The student news site of Marquette University

Marquette Wire

The student news site of Marquette University

Marquette Wire

The student news site of Marquette University

Marquette Wire

Graduate students seek a stronger voice

Many undergraduate students know Marquette Student Government acts as a representative voice that seeks to achieve change throughout the year. Graduate students are now seeking a way to fund a revised Graduate Student Organization that will allow its members an equally influential voice.

According to Craig Pierce, assistant dean of the Graduate School, the GSO has been organized by the Graduate School Office for five years. The organization gives graduate students a voice in some university decision-making that affects them, he said.

The first step in making the change is to seek and achieve graduate student approval and support.

The GSO recently requested all students in the Graduate School, the Graduate School of Management and the Law School take a survey asking whether they would be willing to pay an annual fee to support the organization. According to Jeff Janz, assistant vice president of Student Affairs, this fee would be about $25 and work similarly to the undergraduate Student Activity Fee.

John Brenner, chair of the GSO, said the only way for the GSO to currently receive funding is through fundraisers. In past years, the GSO has held only one fundraiser — selling Stone Creek coffee. He said this approach does not provide enough funds to accomplish what GSO members want.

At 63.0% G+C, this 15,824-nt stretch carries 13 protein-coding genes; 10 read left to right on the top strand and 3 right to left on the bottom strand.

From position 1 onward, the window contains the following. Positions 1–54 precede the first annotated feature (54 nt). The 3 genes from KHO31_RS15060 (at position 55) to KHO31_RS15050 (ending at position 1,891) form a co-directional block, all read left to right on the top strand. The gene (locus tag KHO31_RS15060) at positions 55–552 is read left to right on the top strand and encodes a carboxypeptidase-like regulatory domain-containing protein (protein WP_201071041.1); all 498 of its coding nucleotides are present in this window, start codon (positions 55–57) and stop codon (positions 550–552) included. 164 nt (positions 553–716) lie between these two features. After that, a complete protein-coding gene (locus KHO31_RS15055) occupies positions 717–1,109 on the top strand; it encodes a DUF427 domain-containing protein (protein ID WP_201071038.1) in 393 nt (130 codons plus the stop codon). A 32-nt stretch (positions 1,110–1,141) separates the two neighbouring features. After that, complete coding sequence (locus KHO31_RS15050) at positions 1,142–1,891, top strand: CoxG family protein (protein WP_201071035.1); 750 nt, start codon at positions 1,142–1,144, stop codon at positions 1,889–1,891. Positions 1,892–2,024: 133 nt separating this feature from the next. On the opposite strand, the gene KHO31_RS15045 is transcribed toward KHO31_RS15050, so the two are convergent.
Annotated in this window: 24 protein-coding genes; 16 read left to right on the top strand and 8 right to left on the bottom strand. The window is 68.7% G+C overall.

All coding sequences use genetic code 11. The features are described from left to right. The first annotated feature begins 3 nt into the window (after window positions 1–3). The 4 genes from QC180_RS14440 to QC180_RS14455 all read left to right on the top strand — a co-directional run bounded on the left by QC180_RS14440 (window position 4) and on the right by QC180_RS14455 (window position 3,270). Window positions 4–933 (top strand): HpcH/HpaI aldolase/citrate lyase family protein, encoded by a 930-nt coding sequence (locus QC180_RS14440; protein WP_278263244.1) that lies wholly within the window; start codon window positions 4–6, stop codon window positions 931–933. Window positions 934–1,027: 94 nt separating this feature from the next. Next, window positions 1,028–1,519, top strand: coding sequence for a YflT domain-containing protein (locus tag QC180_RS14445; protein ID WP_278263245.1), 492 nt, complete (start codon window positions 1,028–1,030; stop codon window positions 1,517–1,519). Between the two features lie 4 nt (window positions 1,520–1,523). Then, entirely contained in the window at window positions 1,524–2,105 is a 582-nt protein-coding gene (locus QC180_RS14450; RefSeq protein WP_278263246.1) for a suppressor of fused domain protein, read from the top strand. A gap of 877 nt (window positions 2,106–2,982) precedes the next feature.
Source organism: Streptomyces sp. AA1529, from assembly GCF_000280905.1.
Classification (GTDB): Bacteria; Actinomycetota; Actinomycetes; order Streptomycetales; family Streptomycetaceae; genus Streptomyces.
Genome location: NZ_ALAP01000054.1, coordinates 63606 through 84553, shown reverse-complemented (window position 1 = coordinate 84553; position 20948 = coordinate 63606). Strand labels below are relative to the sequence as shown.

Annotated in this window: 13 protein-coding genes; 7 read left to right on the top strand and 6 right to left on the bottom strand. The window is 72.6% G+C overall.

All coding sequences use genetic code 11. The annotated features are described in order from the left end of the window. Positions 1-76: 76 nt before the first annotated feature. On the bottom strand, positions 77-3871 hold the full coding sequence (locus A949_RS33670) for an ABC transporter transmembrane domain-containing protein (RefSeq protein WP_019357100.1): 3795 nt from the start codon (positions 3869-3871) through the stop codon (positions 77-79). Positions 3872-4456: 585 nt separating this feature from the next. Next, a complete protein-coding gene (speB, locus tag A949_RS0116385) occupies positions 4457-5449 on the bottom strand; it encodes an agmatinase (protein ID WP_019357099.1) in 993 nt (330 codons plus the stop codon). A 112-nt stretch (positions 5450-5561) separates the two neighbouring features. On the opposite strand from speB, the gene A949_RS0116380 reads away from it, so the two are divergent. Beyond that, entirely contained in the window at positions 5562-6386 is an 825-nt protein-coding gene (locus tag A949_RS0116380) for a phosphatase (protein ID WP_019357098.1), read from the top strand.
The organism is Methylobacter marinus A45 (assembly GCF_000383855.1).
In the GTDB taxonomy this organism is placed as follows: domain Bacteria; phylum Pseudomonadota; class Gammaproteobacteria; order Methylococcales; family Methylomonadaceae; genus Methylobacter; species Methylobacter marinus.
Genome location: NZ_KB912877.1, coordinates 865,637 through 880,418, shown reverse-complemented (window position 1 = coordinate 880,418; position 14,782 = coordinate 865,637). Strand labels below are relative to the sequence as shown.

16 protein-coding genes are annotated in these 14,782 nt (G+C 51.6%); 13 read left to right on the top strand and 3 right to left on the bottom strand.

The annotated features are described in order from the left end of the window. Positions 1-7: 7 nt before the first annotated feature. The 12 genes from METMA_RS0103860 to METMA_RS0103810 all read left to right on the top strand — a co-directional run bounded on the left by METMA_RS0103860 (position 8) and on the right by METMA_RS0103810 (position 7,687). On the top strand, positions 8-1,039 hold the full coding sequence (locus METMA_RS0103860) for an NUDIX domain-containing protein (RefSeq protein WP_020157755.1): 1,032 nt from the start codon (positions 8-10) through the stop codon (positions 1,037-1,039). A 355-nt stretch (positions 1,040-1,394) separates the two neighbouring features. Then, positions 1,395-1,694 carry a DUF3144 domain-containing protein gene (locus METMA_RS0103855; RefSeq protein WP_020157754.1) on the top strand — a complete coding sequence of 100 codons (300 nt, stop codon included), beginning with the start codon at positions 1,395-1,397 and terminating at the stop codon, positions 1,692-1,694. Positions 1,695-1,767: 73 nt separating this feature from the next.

Brenner said the proposed fee would cover travel grants for graduate students and allow them to host speakers on campus.

A general funding base to cover travel grants is important for students studying to be professionals, because nationwide seminars throughout the year provide helpful hands-on training, Brenner said.

Additionally, the funding base would cover costs of social events for graduate students, he said.

“We want to foster graduate students getting together and getting to know each other’s issues,” Brenner said.

Brenner said another important change that would be made to the GSO is giving graduate students a more profound voice on the administrative level. Since graduate students represent about one-third of the student body, he said those voices deserve to be heard.

“When changes happen on campus, they’re mainly focused on the undergraduate portion of the students,” Brenner said.

Brenner said the survey was an important first step that will help gauge student interest. With positive feedback, Brenner said the GSO will be able to push forward in accomplishing the changes. Without it, the GSO will likely have to scale back its involvement, reassess options or stick to current practices.

Pierce said about 3,200 graduate students were surveyed and the majority approved paying an annual fee. The Graduate School had an overall 70 percent approval rate, the Graduate School of Management had a 57 percent approval rate and the Law School had less than 50 percent approval.

Janz said though the survey results are important, it might be difficult for some students to envision changes based only on a small survey.

In fact, Brenner said he is confident these changes will not be visible until the 2011-’12 academic year at the earliest.

“I’m a strong advocate of student input into the process of the university operations,” Janz said. “Anything we could do to facilitate more students’ input into the variety of things, we are well served.”

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